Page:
Category Archives: rule of law, the

Pœnological frivolity spurs terrorism

Screen Shot 2016-04-19 at 13.02.33Dalrymple writes of one of the Belgian bombers:

Before he turned murderously religious, he had been a bank robber. He fired a Kalashnikov at the police when they interrupted him in an attempted robbery, for which crime, or combination of crimes, he received a sentence of nine years’ imprisonment. Of those nine years he served only four, being conditionally discharged. The principal condition was that he had to attend a probation office once a month: about as much use, one might have supposed, as an igloo in the tropics.

No doubt

he underwent various assessments before release establishing his low risk of re-offending; he probably also said before his release that he now realised that shooting policemen with Kalashnikovs was wrong, that he was sorry for it, etc.

One of the causes, then, of terrorism in Europe is, says Dalrymple,

pœnological frivolity. A 40-year sentence would have been more appropriate.

Penology

is increasingly opposed to the rule of law: it favours the arbitrary and the speculative over the predictable and the certain.

Scary without Mary

Screen Shot 2016-03-22 at 14.30.18We must guard against abuse of authority

The rule of law, writes Dalrymple,

is a fragile construction, easily abandoned in times of crisis or high emotion. This makes defence of it the more imperative.

Dalrymple makes a point that, though self-evident to most civilised people, is apparently not grasped by some media commentators, namely that Sven Mary, Salah Abdeslam’s lawyer,

should not be decried for defending his client as best he can.

At the risk of labouring the obvious, Dalrymple points out that under the rule of law,

every accused has the right to a defence, and someone has to be Abdeslam’s lawyer.

Dalrymple reports that Mary himself made this important point:

What motivates me is the fight against arbitrariness and abuse of power. You remember the press conferences given live by the federal prosecution in the days, and even in the nights, that followed the Paris attacks? What sickened me was this way of using fear in order to obtain more power.

Blackmailers’ charter

Political corrector

Political corrector: Alison Saunders

They answered and said unto him, If he were not a malefactor, we would not have delivered him up unto thee. (John 18:30)

A growing threat to the rule of law

The Director of Public Prosecutions, the top public prosecutor for England and Wales, wants a man accused of forced sexual assault to be required to prove to police that his indicter assented to coition.

This, Dalrymple explains,

reverses the onus of proof for the first time from the prosecution to the defence. The man is to be presumed guilty until proved innocent rather than the other way round.

Suppose, says Dalrymple,
the DPP had suggested that, henceforth, muggers or any other class of criminal had to prove that they did not mug their accuser: what an outcry there would be — and justifiably so — from the habitual defenders of human rights. But the response from those quarters has been muted, to say the least.
It seems that while human rights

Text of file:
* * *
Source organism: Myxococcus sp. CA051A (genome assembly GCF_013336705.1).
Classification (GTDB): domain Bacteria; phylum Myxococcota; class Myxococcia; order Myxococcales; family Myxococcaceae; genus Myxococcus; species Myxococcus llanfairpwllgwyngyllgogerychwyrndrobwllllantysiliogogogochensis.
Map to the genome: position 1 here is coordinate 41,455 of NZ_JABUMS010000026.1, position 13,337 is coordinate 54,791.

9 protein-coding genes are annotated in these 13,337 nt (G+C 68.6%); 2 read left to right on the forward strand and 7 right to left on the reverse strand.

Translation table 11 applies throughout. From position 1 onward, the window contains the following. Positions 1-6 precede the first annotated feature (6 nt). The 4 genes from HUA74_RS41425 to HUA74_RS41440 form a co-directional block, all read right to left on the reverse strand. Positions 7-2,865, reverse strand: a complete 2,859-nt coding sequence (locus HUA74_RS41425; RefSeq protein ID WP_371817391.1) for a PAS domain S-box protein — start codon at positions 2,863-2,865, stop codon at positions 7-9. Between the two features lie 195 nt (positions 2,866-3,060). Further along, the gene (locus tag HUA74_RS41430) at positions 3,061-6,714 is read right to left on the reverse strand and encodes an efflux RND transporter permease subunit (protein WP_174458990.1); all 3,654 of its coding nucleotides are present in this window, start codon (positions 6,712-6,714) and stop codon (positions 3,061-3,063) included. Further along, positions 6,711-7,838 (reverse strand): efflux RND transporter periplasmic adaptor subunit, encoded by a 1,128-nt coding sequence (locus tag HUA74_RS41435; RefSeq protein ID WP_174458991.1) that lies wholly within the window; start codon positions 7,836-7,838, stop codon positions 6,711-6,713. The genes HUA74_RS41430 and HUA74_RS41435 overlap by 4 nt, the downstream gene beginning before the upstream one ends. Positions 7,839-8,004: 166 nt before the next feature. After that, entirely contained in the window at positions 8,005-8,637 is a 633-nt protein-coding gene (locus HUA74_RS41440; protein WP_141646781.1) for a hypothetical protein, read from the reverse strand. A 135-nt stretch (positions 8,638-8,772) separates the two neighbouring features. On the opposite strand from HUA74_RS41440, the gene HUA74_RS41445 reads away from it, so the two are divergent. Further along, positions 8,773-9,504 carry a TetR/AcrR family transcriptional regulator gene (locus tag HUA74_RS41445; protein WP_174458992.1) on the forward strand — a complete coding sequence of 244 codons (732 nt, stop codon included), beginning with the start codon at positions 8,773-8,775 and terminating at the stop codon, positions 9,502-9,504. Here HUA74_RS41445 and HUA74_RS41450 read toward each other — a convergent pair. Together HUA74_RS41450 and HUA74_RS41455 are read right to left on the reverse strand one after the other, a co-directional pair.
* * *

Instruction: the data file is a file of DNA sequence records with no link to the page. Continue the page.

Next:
are universal, some people have fewer such rights than others, among them those people acquitted of racist murder or accused of rape.

Dalrymple drives home the important point:

The very worst criminal has the right to a defence, no less than the sainted innocent, and the basis on which he must be found guilty, beyond reasonable doubt, holds for him too. This is a basic protection of our law.

Presumption of guilt

Screen Shot 2014-01-10 at 03.31.33The no-smoke-without-fire argument is

primitive jurisprudence, returning us to the Middle Ages.

In murder trials, Dalrymple has often been ‘frustrated’ by

the inability to introduce evidence that the accused is a nasty, violent man, precisely of the kind to commit the offence.

But

the man in the dock is accused of specific acts, not of being a bad man in general of the kind whom we all love to hate. It is, therefore, right that he should be protected against the introduction of prejudicial information (or unsubstantiated rumour).

Screen Shot 2014-02-25 at 02.01.34Moreover,

Increased severity of punishment of wrongdoers cannot be used to atone or make up for past unjustified leniency.

The rule of law

does not come naturally to the human mind, and we are all susceptible to abandon it when our passions are engaged. Burning witches at stakes is much more natural.

Where law ends tyranny begins

Screen Shot 2014-01-10 at 03.31.33By eroding the rule of law in large parts of our society, we are threatening the rule of law in the whole of society,

Dalrymple points out in this documentary (at 0 mins 30 secs). At the 18:38 point Dalrymple explains that

the first and most important cause of crime is the decision of the criminal to commit it. The idea that criminals lack self-esteem is preposterous: the problem is not that they lack self-esteem but that they have far too much of it. They have not been humiliated nearly enough.

And from 22:15 he reminds us that

the primary victims of crime are the poor. For the poor, life can be like a prison without warders. Living in a criminalised neighbourhood is a kind of life sentence. At night people are locked into their houses by the disorder outside. Their prison governor is the local psychopath or the local psychopath’s family. He imposes his will; there is no appeal.

Against the psychopath, states Dalrymple, must be brought to bear (46:55)

a force greater than himself.